It was late in the evening, about 9:30, on a Thursday, when my cell phone rang.
I answered with my usual “Hopkins here.”
“I just read your article in the paper,” said the voice of a longtime reader and much longer friend. “What are you doing Sunday?” was the question then asked. My answer, short and sweet, was “Nothing.”
“Good,” came the reply, “I’ll pick you up and we can have lunch together.”
It was noon on the Sunday that his new-to-him truck pulled around the corner of our sideroad lane. Not recognizing the vehicle, I thought it was an egg customer coming to pick up eggs. But when it pulled up very close to the end of our well-shovelled curved flagstone walk, I knew it must be someone who knew that I, with my cane, trusting though it is, had difficulty walking on ice.
It was, as you’ve probably guessed, my Thursday night caller. “If you’re not overly hungry, let’s tour for a while,” was his comment as we rolled silently down our ice-covered front laneway, turning south. Having lived his life as a cattle drover, he knew well the highways and byways, so he kept to the network of sideroads heading south. The scenery was great.
When we came to the north end of Guelph, I knew that we were going to have lunch at the restaurant where Speedvale Avenue and Eramosa Road meet, which he knew that the Little Lady and I had often stopped at for lunch. Being as he was a cattle drover, we, in appreciation, munched on steak for lunch.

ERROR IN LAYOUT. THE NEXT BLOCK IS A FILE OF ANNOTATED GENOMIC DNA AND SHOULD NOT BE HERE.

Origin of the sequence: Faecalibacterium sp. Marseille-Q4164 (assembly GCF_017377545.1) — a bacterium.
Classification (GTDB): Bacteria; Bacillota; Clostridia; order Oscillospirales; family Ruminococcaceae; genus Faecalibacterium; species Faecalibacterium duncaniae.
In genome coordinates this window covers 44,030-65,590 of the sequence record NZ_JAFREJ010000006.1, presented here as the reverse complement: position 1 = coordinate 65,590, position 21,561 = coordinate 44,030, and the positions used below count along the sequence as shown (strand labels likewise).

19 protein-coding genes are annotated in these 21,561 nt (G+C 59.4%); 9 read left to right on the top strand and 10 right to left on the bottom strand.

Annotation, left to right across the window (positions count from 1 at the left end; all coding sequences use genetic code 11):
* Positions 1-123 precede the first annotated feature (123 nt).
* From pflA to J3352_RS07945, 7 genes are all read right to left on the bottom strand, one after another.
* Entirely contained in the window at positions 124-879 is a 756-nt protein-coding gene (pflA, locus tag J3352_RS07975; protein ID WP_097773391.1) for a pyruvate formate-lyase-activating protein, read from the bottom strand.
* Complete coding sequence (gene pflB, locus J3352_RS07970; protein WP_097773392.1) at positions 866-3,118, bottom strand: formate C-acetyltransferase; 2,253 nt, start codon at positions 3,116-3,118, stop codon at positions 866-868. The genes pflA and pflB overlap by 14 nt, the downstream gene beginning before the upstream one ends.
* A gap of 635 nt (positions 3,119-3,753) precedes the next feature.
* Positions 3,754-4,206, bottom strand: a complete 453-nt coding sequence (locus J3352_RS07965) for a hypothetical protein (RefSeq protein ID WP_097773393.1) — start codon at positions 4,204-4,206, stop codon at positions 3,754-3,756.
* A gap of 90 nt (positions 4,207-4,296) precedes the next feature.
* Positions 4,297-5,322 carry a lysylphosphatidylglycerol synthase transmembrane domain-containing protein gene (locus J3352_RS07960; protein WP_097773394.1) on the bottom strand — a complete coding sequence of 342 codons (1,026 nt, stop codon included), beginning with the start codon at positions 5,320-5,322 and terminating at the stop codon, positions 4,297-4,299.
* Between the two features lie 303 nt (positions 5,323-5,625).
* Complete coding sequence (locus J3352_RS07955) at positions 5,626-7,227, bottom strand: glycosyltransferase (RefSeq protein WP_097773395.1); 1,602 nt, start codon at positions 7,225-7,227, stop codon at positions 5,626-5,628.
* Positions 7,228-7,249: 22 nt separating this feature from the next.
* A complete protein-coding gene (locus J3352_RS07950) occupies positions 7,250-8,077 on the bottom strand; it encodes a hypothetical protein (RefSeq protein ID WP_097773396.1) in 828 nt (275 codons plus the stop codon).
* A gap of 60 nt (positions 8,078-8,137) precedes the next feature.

On leaving, we turned left down Victoria Road and right onto Stone Road heading west, beyond the Hanlon Expressway. Due to Guelph’s rapid expansion, we had to stop and ask which way to Niska Road. It was a sunny and warm afternoon, and many were around and about, but the first three groups turned out to be students and their answers in turn were, “Sorry, we are not from around here. We’re just visiting.”
With the fourth, a middle-aged jogger, we had better luck. As his feet kept moving up and down, he waved his arms and pointing, he directed: “Down to the red light right here, turn right and turn right again at the next corner. You’ll find Niska Road from there.” We had barely time to thank him, and with a sweep of his arms, to again gain momentum, off he went.
Moments later we were crossing the much-loved and talked about Bailey Bridge, and wham, wham, wham, did that ever bring back a flood of fond memories! Let me tell you, folks, if memories were made of molasses, that little rusty rustic Bailey Bridge would have floated gently downstream to join the rippling waters of the fast-running Hanlon Creek.
If you were to count the times, during the four years previous to our marriage, that the Little Lady and I stood on that same little bridge, watching and listening to the quacking ducks, the gabbling geese, and the calling of the night flying whip-poor-will, you would have to remove both your socks and shoes, many times over, to count the numerous occasions.
I may be, perhaps, telling a tale out of school, but it was on that same bridge, on a warm August evening, beneath the glow of a huge harvest moon, that the proverbial four-worded question was asked, “Will you marry me?” The gaggle of geese on the river, while bobbing their heads up and down, gabbled in boisterous agreement when they heard the loud and clear answer: “Yes! Yes!” And once again, “Yes!” It was she who had popped the question; it was I who had answered “Yes!”
Take care, ‘cause we care.